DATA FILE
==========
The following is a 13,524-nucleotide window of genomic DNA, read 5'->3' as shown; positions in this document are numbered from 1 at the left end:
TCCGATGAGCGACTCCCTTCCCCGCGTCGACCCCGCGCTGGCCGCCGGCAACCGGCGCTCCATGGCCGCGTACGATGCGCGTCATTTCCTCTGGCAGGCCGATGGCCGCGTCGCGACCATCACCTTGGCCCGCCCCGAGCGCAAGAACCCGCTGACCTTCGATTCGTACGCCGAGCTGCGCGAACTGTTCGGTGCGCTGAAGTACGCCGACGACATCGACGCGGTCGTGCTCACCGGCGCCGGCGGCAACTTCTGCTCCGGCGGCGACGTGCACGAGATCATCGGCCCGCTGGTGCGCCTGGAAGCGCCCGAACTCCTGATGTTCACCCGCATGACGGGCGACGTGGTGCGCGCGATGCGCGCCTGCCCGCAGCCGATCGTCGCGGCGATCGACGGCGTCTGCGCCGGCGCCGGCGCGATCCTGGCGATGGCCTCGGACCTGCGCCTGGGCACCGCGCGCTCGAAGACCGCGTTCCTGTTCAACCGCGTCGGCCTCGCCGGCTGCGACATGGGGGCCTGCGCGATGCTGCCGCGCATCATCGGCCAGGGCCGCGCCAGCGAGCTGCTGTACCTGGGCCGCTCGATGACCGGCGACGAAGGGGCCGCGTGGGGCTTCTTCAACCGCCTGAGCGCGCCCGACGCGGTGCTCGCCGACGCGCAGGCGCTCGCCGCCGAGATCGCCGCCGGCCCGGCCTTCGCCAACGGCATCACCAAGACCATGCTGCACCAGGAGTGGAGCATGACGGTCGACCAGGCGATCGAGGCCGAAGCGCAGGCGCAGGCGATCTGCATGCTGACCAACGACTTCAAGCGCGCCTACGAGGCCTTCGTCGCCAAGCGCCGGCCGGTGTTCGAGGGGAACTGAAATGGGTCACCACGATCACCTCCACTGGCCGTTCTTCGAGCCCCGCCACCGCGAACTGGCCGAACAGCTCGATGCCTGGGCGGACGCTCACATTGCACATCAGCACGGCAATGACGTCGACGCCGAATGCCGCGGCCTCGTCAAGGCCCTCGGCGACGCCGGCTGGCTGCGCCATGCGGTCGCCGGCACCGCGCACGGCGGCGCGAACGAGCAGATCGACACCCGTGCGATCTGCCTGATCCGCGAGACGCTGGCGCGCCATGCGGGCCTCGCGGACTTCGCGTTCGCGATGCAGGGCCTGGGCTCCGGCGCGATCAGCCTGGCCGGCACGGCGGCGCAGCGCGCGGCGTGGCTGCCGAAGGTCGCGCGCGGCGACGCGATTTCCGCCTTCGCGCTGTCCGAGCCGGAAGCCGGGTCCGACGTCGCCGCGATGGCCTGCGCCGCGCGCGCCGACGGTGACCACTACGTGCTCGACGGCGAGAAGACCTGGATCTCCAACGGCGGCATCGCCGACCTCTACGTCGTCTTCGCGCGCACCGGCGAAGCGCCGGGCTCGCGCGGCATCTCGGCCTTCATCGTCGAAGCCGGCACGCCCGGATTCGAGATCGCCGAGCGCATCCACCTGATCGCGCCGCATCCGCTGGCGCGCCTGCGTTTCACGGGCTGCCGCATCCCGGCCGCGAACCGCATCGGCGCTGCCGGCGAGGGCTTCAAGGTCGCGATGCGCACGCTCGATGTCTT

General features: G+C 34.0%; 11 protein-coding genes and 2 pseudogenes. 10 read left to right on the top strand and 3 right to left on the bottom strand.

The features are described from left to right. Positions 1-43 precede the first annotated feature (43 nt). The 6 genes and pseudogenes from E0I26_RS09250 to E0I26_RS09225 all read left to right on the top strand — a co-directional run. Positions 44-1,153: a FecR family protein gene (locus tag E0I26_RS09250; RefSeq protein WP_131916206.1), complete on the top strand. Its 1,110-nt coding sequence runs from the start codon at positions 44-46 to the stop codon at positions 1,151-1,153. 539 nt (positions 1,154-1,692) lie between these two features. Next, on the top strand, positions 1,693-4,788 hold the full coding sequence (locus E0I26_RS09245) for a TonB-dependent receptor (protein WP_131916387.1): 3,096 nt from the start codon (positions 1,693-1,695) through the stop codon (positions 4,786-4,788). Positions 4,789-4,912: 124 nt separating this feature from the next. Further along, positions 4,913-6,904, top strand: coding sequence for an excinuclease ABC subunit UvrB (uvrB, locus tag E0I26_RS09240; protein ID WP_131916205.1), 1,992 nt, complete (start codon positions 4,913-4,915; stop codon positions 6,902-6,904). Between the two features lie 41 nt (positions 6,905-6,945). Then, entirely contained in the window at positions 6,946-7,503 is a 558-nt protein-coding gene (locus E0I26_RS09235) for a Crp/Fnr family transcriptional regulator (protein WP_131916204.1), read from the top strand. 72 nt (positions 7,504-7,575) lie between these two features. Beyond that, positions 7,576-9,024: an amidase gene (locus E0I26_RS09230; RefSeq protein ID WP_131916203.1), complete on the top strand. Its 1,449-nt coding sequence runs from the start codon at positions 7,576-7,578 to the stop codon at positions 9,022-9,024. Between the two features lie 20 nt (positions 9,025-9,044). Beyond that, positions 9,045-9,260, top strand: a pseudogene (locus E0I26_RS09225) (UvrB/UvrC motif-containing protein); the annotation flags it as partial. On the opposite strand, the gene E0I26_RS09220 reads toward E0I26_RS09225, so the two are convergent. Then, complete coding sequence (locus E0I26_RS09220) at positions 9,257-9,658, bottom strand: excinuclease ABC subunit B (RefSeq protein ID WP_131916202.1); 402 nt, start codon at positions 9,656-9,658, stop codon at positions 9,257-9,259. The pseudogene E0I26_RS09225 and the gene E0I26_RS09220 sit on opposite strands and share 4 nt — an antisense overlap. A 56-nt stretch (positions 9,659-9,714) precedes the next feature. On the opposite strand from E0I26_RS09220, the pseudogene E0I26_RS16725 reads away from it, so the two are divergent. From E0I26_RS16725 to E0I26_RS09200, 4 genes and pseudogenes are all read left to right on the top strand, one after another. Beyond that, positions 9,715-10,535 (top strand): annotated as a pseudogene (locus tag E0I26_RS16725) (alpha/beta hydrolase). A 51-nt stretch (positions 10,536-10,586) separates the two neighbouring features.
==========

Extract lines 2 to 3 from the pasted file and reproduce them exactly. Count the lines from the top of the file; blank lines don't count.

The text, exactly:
TCCGATGAGCGACTCCCTTCCCCGCGTCGACCCCGCGCTGGCCGCCGGCAACCGGCGCTCCATGGCCGCGTACGATGCGCGTCATTTCCTCTGGCAGGCCGATGGCCGCGTCGCGACCATCACCTTGGCCCGCCCCGAGCGCAAGAACCCGCTGACCTTCGATTCGTACGCCGAGCTGCGCGAACTGTTCGGTGCGCTGAAGTACGCCGACGACATCGACGCGGTCGTGCTCACCGGCGCCGGCGGCAACTTCTGCTCCGGCGGCGACGTGCACGAGATCATCGGCCCGCTGGTGCGCCTGGAAGCGCCCGAACTCCTGATGTTCACCCGCATGACGGGCGACGTGGTGCGCGCGATGCGCGCCTGCCCGCAGCCGATCGTCGCGGCGATCGACGGCGTCTGCGCCGGCGCCGGCGCGATCCTGGCGATGGCCTCGGACCTGCGCCTGGGCACCGCGCGCTCGAAGACCGCGTTCCTGTTCAACCGCGTCGGCCTCGCCGGCTGCGACATGGGGGCCTGCGCGATGCTGCCGCGCATCATCGGCCAGGGCCGCGCCAGCGAGCTGCTGTACCTGGGCCGCTCGATGACCGGCGACGAAGGGGCCGCGTGGGGCTTCTTCAACCGCCTGAGCGCGCCCGACGCGGTGCTCGCCGACGCGCAGGCGCTCGCCGCCGAGATCGCCGCCGGCCCGGCCTTCGCCAACGGCATCACCAAGACCATGCTGCACCAGGAGTGGAGCATGACGGTCGACCAGGCGATCGAGGCCGAAGCGCAGGCGCAGGCGATCTGCATGCTGACCAACGACTTCAAGCGCGCCTACGAGGCCTTCGTCGCCAAGCGCCGGCCGGTGTTCGAGGGGAACTGAAATGGGTCACCACGATCACCTCCACTGGCCGTTCTTCGAGCCCCGCCACCGCGAACTGGCCGAACAGCTCGATGCCTGGGCGGACGCTCACATTGCACATCAGCACGGCAATGACGTCGACGCCGAATGCCGCGGCCTCGTCAAGGCCCTCGGCGACGCCGGCTGGCTGCGCCATGCGGTCGCCGGCACCGCGCACGGCGGCGCGAACGAGCAGATCGACACCCGTGCGATCTGCCTGATCCGCGAGACGCTGGCGCGCCATGCGGGCCTCGCGGACTTCGCGTTCGCGATGCAGGGCCTGGGCTCCGGCGCGATCAGCCTGGCCGGCACGGCGGCGCAGCGCGCGGCGTGGCTGCCGAAGGTCGCGCGCGGCGACGCGATTTCCGCCTTCGCGCTGTCCGAGCCGGAAGCCGGGTCCGACGTCGCCGCGATGGCCTGCGCCGCGCGCGCCGACGGTGACCACTACGTGCTCGACGGCGAGAAGACCTGGATCTCCAACGGCGGCATCGCCGACCTCTACGTCGTCTTCGCGCGCACCGGCGAAGCGCCGGGCTCGCGCGGCATCTCGGCCTTCATCGTCGAAGCCGGCACGCCCGGATTCGAGATCGCCGAGCGCATCCACCTGATCGCGCCGCATCCGCTGGCGCGCCTGCGTTTCACGGGCTGCCGCATCCCGGCCGCGAACCGCATCGGCGCTGCCGGCGAGGGCTTCAAGGTCGCGATGCGCACGCTCGATGTCTT

General features: G+C 34.0%; 11 protein-coding genes and 2 pseudogenes. 10 read left to right on the top strand and 3 right to left on the bottom strand.